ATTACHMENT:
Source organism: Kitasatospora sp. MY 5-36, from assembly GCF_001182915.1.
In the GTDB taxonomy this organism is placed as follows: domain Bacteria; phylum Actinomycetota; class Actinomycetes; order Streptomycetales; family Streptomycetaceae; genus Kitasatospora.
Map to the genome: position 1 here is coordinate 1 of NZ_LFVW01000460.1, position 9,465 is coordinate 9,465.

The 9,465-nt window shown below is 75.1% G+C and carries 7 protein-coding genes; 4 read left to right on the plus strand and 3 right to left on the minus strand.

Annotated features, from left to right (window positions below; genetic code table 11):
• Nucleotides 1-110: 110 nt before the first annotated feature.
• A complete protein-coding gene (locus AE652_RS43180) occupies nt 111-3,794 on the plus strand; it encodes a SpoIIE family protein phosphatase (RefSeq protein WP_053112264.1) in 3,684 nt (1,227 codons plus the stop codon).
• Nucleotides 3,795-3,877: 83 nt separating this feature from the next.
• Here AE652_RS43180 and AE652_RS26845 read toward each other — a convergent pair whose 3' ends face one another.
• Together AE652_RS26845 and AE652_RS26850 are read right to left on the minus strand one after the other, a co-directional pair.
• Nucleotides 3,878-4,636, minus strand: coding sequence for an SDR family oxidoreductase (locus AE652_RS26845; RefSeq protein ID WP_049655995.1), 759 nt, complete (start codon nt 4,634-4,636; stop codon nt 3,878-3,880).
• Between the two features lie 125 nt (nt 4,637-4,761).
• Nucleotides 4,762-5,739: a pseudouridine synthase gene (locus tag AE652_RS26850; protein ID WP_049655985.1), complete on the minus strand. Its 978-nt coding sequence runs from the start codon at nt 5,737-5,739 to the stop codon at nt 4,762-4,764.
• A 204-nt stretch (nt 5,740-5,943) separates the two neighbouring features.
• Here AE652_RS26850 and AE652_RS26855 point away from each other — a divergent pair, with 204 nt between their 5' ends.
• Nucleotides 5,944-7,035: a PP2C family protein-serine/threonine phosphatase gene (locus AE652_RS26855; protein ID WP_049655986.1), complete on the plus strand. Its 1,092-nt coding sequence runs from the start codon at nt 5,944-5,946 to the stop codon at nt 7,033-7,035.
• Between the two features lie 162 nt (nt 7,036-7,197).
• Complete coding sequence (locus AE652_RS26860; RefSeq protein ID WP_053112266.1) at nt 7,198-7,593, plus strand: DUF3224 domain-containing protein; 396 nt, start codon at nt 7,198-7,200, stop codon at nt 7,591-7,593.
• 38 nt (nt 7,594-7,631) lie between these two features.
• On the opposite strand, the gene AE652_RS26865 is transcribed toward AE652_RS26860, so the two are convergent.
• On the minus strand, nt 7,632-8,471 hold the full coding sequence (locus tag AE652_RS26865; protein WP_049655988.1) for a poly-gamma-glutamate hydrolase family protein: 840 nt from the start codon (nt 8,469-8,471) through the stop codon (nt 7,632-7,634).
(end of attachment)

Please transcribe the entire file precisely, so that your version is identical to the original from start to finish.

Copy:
Source organism: Kitasatospora sp. MY 5-36, from assembly GCF_001182915.1.
In the GTDB taxonomy this organism is placed as follows: domain Bacteria; phylum Actinomycetota; class Actinomycetes; order Streptomycetales; family Streptomycetaceae; genus Kitasatospora.
Map to the genome: position 1 here is coordinate 1 of NZ_LFVW01000460.1, position 9,465 is coordinate 9,465.

The 9,465-nt window shown below is 75.1% G+C and carries 7 protein-coding genes; 4 read left to right on the plus strand and 3 right to left on the minus strand.

Annotated features, from left to right (window positions below; genetic code table 11):
• Nucleotides 1-110: 110 nt before the first annotated feature.
• A complete protein-coding gene (locus AE652_RS43180) occupies nt 111-3,794 on the plus strand; it encodes a SpoIIE family protein phosphatase (RefSeq protein WP_053112264.1) in 3,684 nt (1,227 codons plus the stop codon).
• Nucleotides 3,795-3,877: 83 nt separating this feature from the next.
• Here AE652_RS43180 and AE652_RS26845 read toward each other — a convergent pair whose 3' ends face one another.
• Together AE652_RS26845 and AE652_RS26850 are read right to left on the minus strand one after the other, a co-directional pair.
• Nucleotides 3,878-4,636, minus strand: coding sequence for an SDR family oxidoreductase (locus AE652_RS26845; RefSeq protein ID WP_049655995.1), 759 nt, complete (start codon nt 4,634-4,636; stop codon nt 3,878-3,880).
• Between the two features lie 125 nt (nt 4,637-4,761).
• Nucleotides 4,762-5,739: a pseudouridine synthase gene (locus tag AE652_RS26850; protein ID WP_049655985.1), complete on the minus strand. Its 978-nt coding sequence runs from the start codon at nt 5,737-5,739 to the stop codon at nt 4,762-4,764.
• A 204-nt stretch (nt 5,740-5,943) separates the two neighbouring features.
• Here AE652_RS26850 and AE652_RS26855 point away from each other — a divergent pair, with 204 nt between their 5' ends.
• Nucleotides 5,944-7,035: a PP2C family protein-serine/threonine phosphatase gene (locus AE652_RS26855; protein ID WP_049655986.1), complete on the plus strand. Its 1,092-nt coding sequence runs from the start codon at nt 5,944-5,946 to the stop codon at nt 7,033-7,035.
• Between the two features lie 162 nt (nt 7,036-7,197).
• Complete coding sequence (locus AE652_RS26860; RefSeq protein ID WP_053112266.1) at nt 7,198-7,593, plus strand: DUF3224 domain-containing protein; 396 nt, start codon at nt 7,198-7,200, stop codon at nt 7,591-7,593.
• 38 nt (nt 7,594-7,631) lie between these two features.
• On the opposite strand, the gene AE652_RS26865 is transcribed toward AE652_RS26860, so the two are convergent.
• On the minus strand, nt 7,632-8,471 hold the full coding sequence (locus tag AE652_RS26865; protein WP_049655988.1) for a poly-gamma-glutamate hydrolase family protein: 840 nt from the start codon (nt 8,469-8,471) through the stop codon (nt 7,632-7,634).